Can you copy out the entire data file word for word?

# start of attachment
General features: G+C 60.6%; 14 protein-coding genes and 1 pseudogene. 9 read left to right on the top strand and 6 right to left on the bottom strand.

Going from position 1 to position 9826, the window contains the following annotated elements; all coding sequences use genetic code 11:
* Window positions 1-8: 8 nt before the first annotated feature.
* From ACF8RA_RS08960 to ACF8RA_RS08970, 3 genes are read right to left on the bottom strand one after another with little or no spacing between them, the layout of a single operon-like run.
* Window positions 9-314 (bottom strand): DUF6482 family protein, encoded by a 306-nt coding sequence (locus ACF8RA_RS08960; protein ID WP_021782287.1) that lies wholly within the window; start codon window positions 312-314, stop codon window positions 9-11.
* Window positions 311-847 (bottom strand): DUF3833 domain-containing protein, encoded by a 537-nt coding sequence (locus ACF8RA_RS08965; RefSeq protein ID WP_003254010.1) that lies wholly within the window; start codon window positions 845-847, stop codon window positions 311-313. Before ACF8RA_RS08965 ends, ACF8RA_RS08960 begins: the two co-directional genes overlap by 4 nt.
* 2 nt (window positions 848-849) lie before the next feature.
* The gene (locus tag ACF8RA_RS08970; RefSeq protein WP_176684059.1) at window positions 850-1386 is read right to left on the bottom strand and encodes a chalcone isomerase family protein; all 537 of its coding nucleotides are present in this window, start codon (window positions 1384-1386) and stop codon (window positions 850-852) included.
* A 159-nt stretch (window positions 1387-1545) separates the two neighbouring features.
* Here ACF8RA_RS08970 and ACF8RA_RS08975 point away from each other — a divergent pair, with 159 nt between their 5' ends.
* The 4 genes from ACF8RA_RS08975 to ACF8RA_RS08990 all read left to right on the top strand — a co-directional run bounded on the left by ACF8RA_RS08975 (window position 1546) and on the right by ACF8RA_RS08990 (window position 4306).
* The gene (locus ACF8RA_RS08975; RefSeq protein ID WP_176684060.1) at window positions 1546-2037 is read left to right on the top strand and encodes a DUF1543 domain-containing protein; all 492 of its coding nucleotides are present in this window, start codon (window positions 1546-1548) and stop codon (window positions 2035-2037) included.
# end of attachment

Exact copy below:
General features: G+C 60.6%; 14 protein-coding genes and 1 pseudogene. 9 read left to right on the top strand and 6 right to left on the bottom strand.

Going from position 1 to position 9826, the window contains the following annotated elements; all coding sequences use genetic code 11:
* Window positions 1-8: 8 nt before the first annotated feature.
* From ACF8RA_RS08960 to ACF8RA_RS08970, 3 genes are read right to left on the bottom strand one after another with little or no spacing between them, the layout of a single operon-like run.
* Window positions 9-314 (bottom strand): DUF6482 family protein, encoded by a 306-nt coding sequence (locus ACF8RA_RS08960; protein ID WP_021782287.1) that lies wholly within the window; start codon window positions 312-314, stop codon window positions 9-11.
* Window positions 311-847 (bottom strand): DUF3833 domain-containing protein, encoded by a 537-nt coding sequence (locus ACF8RA_RS08965; RefSeq protein ID WP_003254010.1) that lies wholly within the window; start codon window positions 845-847, stop codon window positions 311-313. Before ACF8RA_RS08965 ends, ACF8RA_RS08960 begins: the two co-directional genes overlap by 4 nt.
* 2 nt (window positions 848-849) lie before the next feature.
* The gene (locus tag ACF8RA_RS08970; RefSeq protein WP_176684059.1) at window positions 850-1386 is read right to left on the bottom strand and encodes a chalcone isomerase family protein; all 537 of its coding nucleotides are present in this window, start codon (window positions 1384-1386) and stop codon (window positions 850-852) included.
* A 159-nt stretch (window positions 1387-1545) separates the two neighbouring features.
* Here ACF8RA_RS08970 and ACF8RA_RS08975 point away from each other — a divergent pair, with 159 nt between their 5' ends.
* The 4 genes from ACF8RA_RS08975 to ACF8RA_RS08990 all read left to right on the top strand — a co-directional run bounded on the left by ACF8RA_RS08975 (window position 1546) and on the right by ACF8RA_RS08990 (window position 4306).
* The gene (locus ACF8RA_RS08975; RefSeq protein ID WP_176684060.1) at window positions 1546-2037 is read left to right on the top strand and encodes a DUF1543 domain-containing protein; all 492 of its coding nucleotides are present in this window, start codon (window positions 1546-1548) and stop codon (window positions 2035-2037) included.